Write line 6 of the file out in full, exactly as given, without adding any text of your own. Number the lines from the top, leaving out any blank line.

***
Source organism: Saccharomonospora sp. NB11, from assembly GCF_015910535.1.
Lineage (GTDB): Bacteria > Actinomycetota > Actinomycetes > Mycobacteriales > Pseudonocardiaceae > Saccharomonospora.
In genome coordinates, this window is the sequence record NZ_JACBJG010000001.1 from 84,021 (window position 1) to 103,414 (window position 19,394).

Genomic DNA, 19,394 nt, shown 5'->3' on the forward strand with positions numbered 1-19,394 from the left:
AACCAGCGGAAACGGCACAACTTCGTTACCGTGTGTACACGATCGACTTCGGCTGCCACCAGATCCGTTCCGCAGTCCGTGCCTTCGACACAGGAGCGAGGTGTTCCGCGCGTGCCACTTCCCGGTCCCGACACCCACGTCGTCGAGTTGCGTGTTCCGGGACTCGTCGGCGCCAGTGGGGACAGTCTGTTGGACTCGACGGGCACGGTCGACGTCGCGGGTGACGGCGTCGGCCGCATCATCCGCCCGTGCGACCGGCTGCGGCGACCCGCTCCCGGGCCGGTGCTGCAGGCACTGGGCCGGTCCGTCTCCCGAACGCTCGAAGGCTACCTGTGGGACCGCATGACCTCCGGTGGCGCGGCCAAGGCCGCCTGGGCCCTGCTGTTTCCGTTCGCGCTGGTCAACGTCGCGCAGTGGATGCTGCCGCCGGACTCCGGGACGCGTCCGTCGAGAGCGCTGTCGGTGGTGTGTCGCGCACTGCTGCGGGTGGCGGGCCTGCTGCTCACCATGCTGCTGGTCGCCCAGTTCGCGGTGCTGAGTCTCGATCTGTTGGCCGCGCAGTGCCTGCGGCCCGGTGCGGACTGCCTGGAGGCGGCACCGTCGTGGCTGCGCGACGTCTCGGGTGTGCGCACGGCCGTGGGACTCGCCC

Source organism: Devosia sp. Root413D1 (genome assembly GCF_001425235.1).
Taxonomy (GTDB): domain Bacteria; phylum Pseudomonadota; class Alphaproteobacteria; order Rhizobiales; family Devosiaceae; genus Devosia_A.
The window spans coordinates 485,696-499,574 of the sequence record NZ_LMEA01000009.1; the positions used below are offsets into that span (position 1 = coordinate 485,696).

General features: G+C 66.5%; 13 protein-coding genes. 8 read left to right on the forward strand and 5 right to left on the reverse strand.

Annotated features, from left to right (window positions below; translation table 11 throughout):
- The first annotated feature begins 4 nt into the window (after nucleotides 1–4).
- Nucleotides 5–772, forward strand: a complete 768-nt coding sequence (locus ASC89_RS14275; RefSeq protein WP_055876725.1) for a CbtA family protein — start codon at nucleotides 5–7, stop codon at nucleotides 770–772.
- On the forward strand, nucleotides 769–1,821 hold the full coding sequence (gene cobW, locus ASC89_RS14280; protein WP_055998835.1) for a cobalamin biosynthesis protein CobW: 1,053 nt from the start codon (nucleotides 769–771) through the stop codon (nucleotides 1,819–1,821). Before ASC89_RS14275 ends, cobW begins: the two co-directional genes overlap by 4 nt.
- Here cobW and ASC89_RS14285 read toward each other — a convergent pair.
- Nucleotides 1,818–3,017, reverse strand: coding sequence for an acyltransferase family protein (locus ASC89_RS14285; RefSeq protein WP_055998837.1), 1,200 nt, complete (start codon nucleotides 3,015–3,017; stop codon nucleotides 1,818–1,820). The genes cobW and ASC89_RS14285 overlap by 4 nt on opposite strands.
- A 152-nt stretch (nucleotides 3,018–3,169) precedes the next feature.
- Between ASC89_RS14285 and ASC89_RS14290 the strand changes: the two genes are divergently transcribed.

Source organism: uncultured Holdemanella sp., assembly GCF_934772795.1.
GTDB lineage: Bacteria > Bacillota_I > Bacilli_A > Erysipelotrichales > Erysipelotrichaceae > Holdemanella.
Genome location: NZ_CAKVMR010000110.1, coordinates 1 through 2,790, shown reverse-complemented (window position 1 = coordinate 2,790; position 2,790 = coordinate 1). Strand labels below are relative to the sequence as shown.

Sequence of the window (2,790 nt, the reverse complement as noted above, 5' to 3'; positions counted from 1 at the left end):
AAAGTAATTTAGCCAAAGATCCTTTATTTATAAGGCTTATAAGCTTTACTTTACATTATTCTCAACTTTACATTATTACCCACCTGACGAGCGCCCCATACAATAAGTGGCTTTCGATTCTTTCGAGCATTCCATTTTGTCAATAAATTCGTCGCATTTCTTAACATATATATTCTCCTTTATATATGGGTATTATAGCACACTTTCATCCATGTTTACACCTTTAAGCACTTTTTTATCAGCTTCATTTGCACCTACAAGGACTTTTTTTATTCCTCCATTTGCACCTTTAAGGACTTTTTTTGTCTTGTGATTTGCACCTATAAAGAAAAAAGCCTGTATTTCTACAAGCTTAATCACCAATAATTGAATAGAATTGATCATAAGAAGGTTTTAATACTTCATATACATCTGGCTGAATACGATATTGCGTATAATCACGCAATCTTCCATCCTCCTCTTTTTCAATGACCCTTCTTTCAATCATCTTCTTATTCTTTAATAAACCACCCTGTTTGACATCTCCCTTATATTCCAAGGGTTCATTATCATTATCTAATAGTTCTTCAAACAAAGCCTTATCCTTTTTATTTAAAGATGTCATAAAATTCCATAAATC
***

Source organism: Devosia sp. Root413D1 (genome assembly GCF_001425235.1).